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In Diaz v. American Zurich Ins. Co., No. 05-16-01530-CV, 2018 WL 1081452 (Tex. App.—Dallas Feb. 28, 2018), the Dallas Court of Appeals held that the first certification of MMI and IR became final as to the claimant because she did not timely request a BRC and she could not rely upon the BRC request filed by the carrier to stop the 90-day clock from running.
The designated doctor found that the claimant’s injury included stenosis and disc protrusions (the “Disputed Conditions”) and that the claimant was not at MMI for the Disputed Conditions. The carrier filed a BRC request to dispute the designated doctor’s determination of extent, MMI, and IR. The carrier also requested a post-DD RME. The RME doctor determined the compensable injury did not include the Disputed Conditions, and that the claimant was at MMI with a 0% IR for the carrier accepted injury.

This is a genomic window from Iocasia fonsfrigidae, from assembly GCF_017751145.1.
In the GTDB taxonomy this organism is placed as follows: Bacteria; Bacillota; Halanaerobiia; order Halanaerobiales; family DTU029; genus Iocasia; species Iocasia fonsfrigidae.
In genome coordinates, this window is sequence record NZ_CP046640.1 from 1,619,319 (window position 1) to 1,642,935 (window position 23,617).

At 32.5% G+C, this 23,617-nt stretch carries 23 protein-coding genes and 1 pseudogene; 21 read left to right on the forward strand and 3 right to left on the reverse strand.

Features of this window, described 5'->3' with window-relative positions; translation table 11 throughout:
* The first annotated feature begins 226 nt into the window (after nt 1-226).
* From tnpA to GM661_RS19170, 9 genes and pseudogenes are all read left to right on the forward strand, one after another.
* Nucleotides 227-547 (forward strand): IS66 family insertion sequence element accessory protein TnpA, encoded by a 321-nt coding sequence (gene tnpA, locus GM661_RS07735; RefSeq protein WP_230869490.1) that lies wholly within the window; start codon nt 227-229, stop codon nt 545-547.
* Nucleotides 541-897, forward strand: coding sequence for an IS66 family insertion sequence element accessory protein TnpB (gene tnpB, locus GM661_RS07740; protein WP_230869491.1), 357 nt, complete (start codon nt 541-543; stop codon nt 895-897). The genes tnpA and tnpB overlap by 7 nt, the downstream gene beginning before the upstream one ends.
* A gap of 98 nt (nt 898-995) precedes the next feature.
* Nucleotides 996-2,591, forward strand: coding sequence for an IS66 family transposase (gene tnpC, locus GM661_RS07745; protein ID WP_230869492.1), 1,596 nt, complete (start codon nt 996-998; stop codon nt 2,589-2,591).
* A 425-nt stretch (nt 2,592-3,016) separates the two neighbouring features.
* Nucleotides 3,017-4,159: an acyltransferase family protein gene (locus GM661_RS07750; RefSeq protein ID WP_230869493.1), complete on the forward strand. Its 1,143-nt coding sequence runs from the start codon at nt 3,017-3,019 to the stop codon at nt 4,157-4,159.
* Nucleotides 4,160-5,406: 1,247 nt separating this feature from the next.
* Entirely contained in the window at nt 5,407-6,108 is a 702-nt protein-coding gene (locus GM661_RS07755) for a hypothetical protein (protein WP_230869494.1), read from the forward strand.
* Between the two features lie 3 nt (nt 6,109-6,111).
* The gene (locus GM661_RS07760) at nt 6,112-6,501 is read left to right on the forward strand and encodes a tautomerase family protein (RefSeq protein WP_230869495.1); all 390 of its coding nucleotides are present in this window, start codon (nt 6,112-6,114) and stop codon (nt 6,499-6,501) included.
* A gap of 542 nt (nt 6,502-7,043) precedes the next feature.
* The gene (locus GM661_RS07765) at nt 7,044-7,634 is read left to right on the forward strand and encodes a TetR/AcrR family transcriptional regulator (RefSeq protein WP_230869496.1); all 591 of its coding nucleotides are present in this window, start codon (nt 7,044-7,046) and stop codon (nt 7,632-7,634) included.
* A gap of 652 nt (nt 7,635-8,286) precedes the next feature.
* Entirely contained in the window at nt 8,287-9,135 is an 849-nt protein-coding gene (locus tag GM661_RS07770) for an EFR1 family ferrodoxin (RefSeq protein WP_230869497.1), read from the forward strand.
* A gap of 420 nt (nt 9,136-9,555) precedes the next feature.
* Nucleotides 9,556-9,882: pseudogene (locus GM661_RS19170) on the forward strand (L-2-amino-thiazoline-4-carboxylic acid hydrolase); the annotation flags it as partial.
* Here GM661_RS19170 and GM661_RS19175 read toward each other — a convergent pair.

The claimant never requested a BRC to dispute the first certification of MMI and IR by the RME doctor. The court found that the first certification became final under the 90 day rule. The court rejected the claimant’s argument that she was not required to file a separate BRC request on the same issues raised in the carrier’s request. The court held that Rule 141.1 requires a “disputing party” to file a request for a BRC “in the form and manner required,” and the rule does not provide that a “disputing party” may rely on a request for a BRC filed by another party.
The court also rejected the claimant’s argument that there was an exception to the ninety-day rule in the form of a clearly mistaken diagnosis because the RME doctor determined that her injury did not include the additional claimed conditions. The court held that the claimant was diagnosed with the disputed conditions prior to the RME exam and that the RME doctor had considered those conditions. Therefore, any error by the RME doctor in determining the compensable injury did not include the disputed conditions is not one of mistaken diagnosis.